When animals are stressed, their bodies release cortisol as a stress response. Cortisol is a hormone that helps the animal escape stressors by giving it extra energy, this could however be detrimental to the animal’s health if the stress continues over a long period.
Homeostasis occurs when the body is able to maintain a stable internal environment in response to external changes. An example of this is when animals seek shade and drink more water on hot days, to maintain stability.
Stressors are external factors that can have negative effects on homeostasis, especially when they are prolonged. Animals can even experience stress during normal routine handling. This can make them more susceptible to disease. Cortisol, a steroid hormone, is then released to provide the animal with energy for their ‘fight-or-flight’ response.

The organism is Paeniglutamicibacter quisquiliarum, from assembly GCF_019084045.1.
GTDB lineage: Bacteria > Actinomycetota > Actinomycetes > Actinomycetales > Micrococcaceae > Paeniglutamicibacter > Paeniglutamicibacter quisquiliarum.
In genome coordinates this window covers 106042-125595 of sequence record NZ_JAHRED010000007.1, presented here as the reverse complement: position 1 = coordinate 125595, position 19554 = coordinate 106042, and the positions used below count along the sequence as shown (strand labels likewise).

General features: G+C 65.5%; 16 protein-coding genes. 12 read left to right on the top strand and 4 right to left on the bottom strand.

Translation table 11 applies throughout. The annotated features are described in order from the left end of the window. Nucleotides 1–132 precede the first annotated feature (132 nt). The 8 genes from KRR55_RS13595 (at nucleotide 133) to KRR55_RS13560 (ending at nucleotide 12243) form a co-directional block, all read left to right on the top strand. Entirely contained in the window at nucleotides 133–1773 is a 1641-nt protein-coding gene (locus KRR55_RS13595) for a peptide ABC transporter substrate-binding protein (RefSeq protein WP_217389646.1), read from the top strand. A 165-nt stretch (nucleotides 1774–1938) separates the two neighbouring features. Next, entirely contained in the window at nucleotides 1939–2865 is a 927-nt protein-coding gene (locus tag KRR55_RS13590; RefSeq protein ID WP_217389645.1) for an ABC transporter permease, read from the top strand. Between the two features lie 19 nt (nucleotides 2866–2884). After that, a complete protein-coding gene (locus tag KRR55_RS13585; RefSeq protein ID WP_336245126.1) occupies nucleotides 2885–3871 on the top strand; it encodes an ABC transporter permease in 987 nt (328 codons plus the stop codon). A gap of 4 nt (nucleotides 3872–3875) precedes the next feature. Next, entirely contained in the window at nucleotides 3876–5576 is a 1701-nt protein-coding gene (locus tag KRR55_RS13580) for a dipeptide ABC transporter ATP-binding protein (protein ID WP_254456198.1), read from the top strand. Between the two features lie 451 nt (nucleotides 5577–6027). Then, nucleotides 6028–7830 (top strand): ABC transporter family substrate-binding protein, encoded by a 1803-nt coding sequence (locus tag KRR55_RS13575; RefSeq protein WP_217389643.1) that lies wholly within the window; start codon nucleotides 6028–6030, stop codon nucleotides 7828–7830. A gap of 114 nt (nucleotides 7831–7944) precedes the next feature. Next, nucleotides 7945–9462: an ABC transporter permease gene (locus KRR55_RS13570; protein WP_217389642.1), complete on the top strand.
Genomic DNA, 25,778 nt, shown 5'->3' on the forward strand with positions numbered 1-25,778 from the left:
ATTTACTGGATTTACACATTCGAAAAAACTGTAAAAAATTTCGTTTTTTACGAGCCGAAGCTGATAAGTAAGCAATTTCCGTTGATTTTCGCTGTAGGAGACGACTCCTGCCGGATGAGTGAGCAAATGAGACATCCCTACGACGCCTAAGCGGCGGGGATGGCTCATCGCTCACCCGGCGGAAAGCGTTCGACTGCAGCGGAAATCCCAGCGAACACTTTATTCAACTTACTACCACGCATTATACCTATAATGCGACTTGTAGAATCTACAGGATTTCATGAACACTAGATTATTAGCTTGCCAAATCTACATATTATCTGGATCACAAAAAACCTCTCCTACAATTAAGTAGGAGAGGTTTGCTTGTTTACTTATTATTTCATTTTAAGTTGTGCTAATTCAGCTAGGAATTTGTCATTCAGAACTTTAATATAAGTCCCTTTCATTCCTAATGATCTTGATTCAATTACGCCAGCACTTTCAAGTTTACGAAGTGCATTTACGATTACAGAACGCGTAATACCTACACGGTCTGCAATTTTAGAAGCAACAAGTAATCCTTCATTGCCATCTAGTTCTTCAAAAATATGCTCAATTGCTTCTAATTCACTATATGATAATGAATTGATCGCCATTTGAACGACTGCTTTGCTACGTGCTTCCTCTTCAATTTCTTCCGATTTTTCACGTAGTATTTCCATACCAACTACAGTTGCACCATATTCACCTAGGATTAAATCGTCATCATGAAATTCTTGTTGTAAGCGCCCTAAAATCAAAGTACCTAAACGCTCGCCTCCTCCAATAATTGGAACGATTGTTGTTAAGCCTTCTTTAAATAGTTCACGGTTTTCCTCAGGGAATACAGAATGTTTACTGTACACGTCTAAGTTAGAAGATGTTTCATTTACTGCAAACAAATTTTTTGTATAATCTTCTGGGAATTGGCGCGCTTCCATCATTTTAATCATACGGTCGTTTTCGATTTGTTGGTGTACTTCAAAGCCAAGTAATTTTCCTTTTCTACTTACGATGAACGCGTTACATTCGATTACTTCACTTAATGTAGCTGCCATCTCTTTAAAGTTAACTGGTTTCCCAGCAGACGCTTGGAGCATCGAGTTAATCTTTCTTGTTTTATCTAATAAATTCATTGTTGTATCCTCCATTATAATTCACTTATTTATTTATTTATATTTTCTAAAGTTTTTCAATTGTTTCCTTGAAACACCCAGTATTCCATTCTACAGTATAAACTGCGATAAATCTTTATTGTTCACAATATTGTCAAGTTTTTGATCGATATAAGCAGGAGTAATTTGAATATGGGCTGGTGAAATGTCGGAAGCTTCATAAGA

Though this may be a good thing, frequent release of cortisol due to stress can lead to reproductive challenges and disease as a result of compromised immunity. Often farmers will complain that vaccines are not effective, but this could be a result of their high levels of cortisol, which prohibit efficient immune responses.
Mannheimia haemolytica and coccidiosis are usually linked to stress. Vaccinations and continuous exposure to non-fatal doses help to strengthen animals’ immune systems, but stress can lower their immunity to such an extent that they succumb to disease.
Both M. haemolytica and Pasteurella multocida (pasteurellosis) are lung infections, and are one of the greatest causes of economic loss in ruminants. These diseases are often encountered in feedlots and bull testing centres after seasons change warm to a cold. Young growing cattle are especially susceptible to these diseases.
Eimeria parasites cause Coccidiosis in cattle. This most commonly occurs in young animals when they are moved from pasture to feedlots. This can result in a high morbidity, but low fatality rate in affected animals. Poor production also often occurs in animals that recovering. Symptoms of Coccidiosis include diarrhoea, with or without blood and mucous; dehydration; emaciation; and malaise.
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